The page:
Who Will Be the Odd Men out in Detroit Red Wings' Crowded Stable of Forwards?

Steve Silverman@@profootballboyFeatured ColumnistSeptember 11, 2013

GLENDALE, AZ - MARCH 25:  Henrik Zetterberg #40 of the Detroit Red Wings talks with Pavel Datsyuk #13 and Niklas Kronwall #55 during the NHL game at Jobing.com Arena on March 25, 2013 in Glendale, Arizona. The Red Wings defeated the Coyotes 3-2.  (Photo by Christian Petersen/Getty Images)
Christian Petersen/Getty Images

Ken Holland and Mike Babcock will have some work to do in training camp when it comes to deciding who will be in their core group of forwards in 2013-14.

The Detroit Red Wings have shifted to the Eastern Conference this year, and they will take some time to get used to "new" opponents like the Boston Bruins, Montreal Canadiens and Toronto Maple Leafs. These Original Six teams are not new, per se, but the Red Wings have not had heated rivalries with any of them for decades.

The Red Wings seemed to come up with a game plan for solidifying their defense last season, as Danny DeKeyser, Brendan Smith and Jakub Kindl all moved into prominent roles and will clearly be a key part of their present and future.

The crew of forwards is not as certain. Daniel Cleary, who had been with the Red Wings since the 2005-06 season, was reportedly going to sign a contract with the Philadelphia Flyers, according to Brendan Savage of MLive. However, after a change of heart, Cleary decided to stay with the Red Wings.

Damien Brunner is not under contract either and could return to Switzerland this year. 

Both of those losses are likely to hurt the Red Wings. Brunner scored a team-high five goals during the team's 14-game postseason run last season, while Cleary had four goals and six assists during the playoffs.

The additions of Daniel Alfredsson and Stephen Weiss are positive moves that will increase the Red Wings' ability to put the puck in the net, but there are questions about who Babcock will have on his bench and who will be on the outside looking in when the season starts in October.

The first line of Pavel Datsyuk, Henrik Zetterberg and Alfredsson should be dangerous and productive. Alfredsson, 40, will have to show that the change in locations from Ottawa to Detroit won't bother him, and while there will be an adjustment period, he still has the speed and big shot to maintain a dangerous persona.

Weiss is likely to center a second line that includes Johan Franzen on the left side and Mikael Samuelsson on the right side. Samuelsson was signed as a free agent prior to last year, and he will earn $3 million this year. Injuries kept Samuelsson to four games last year, and he hasn't been a bona fide goal scorer in the NHL since he potted 30 goals in 2009-10 for the Vancouver Canucks.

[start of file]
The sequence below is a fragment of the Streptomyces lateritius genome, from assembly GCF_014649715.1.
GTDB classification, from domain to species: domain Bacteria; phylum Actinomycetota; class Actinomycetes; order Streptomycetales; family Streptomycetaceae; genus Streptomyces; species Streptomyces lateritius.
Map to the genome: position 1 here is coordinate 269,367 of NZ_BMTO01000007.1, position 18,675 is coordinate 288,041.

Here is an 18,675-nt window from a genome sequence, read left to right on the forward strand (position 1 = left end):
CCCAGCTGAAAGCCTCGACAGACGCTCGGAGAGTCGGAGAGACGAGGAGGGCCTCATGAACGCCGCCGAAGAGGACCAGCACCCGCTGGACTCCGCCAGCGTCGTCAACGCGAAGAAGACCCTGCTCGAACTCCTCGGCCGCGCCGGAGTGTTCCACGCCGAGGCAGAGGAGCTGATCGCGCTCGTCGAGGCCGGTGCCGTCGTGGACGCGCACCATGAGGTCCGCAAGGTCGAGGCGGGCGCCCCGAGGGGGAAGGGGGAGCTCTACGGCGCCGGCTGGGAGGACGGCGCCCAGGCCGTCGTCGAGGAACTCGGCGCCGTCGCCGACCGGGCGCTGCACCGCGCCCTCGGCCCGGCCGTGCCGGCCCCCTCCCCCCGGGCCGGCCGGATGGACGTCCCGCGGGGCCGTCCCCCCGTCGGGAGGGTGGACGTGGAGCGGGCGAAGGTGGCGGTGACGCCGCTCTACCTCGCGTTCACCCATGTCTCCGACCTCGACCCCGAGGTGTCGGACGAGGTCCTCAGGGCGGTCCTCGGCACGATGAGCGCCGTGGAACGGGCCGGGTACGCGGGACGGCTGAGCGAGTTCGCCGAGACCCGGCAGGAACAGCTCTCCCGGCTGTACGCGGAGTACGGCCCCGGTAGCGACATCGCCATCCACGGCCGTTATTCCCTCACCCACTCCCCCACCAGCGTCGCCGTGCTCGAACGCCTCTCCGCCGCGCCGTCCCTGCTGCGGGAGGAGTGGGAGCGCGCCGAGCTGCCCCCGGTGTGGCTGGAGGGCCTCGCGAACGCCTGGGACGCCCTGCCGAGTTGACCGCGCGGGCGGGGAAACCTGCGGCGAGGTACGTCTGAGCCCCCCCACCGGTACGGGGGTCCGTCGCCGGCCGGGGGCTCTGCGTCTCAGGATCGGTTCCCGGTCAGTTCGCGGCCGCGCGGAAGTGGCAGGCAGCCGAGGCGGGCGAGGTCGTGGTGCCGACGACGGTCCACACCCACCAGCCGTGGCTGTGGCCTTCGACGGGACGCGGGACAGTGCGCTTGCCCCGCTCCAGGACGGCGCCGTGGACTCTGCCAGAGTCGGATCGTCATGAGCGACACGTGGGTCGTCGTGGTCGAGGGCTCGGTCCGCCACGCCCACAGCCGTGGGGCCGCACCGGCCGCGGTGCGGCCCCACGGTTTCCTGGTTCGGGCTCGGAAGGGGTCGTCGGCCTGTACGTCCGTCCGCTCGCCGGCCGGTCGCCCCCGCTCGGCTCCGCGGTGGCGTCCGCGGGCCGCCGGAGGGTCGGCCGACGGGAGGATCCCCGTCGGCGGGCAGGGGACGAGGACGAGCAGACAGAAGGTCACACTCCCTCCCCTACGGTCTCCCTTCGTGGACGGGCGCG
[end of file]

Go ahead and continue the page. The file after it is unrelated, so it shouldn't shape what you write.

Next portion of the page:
Cleary could also find himself in the mix on the second line in place of Samuelsson.

While he may get replaced on the second line—and sooner rather than later—he will be on the active roster when the season gets underway (as long as he can stay healthy).

The third line figures to include Tomas Tatar on the left wing, Joakim Andersson at center and Justin Abdelkader on right wing. Of those three, Tatar has the most offensive potential. While he has played just 27 games in his NHL career, the 22-year-old had 16 goals for the Grand Rapids Griffins last season, helping the team win the Calder Cup.

Abdelkader is a sand-paperish forward who will win his share of battles in the corners. Andersson may or may not be a productive NHL player. He played in 38 games last year for the Red Wings and scored three goals and five assists. Andersson knows how to play the game, but his lack of speed has to be an issue going forward.

The fourth line has a chance to be impressive with Darren Helm at center, Gustav Nyquist on the left side and Todd Bertuzzi on right wing. That scenario would require Helm to be healthy, something that was not the case last year when he played just one game because of a bad back. Helm has been skating prior to camp, but it has not been pain-free.

If Helm proves to be healthy, Holland may be in a position to trade center Cory Emmerton, who played in all 48 games last year and scored five goals and three assists. If Helm can't go, Emmerton will take his spot on the fourth line.

The Red Wings liked the toughness and edge that Jordin Tootoo brought to the ice after signing with them in 2012. However, Tootoo will have a tough time competing for playing time and a roster spot, and he may be traded.

The most likely trade partner is the Nashville Predators, according to Ansar Khan of MLive.com. Tootoo played eight seasons in Nashville before signing with the Wings, and he remains quite popular there.

Patrick Eaves (two goals in 44 games in the last two seasons) and Drew Miller (career-high 14 goals in 2011-12; four goals last year) have a good chance of being the 13th and 14th forwards, but they will have to hold off non-roster players Teemu Pulkkinen and Riley Sheahan. 

Babcock will determine which of the bottom-six forwards deserve to see the ice for the Red Wings. If he is not pleased with what he sees, he will almost certainly ask Holland to address the needs through the trade process.

That won't be easy, because the Red Wings have no room under the salary cap. But that's life with the $64.3 million salary.


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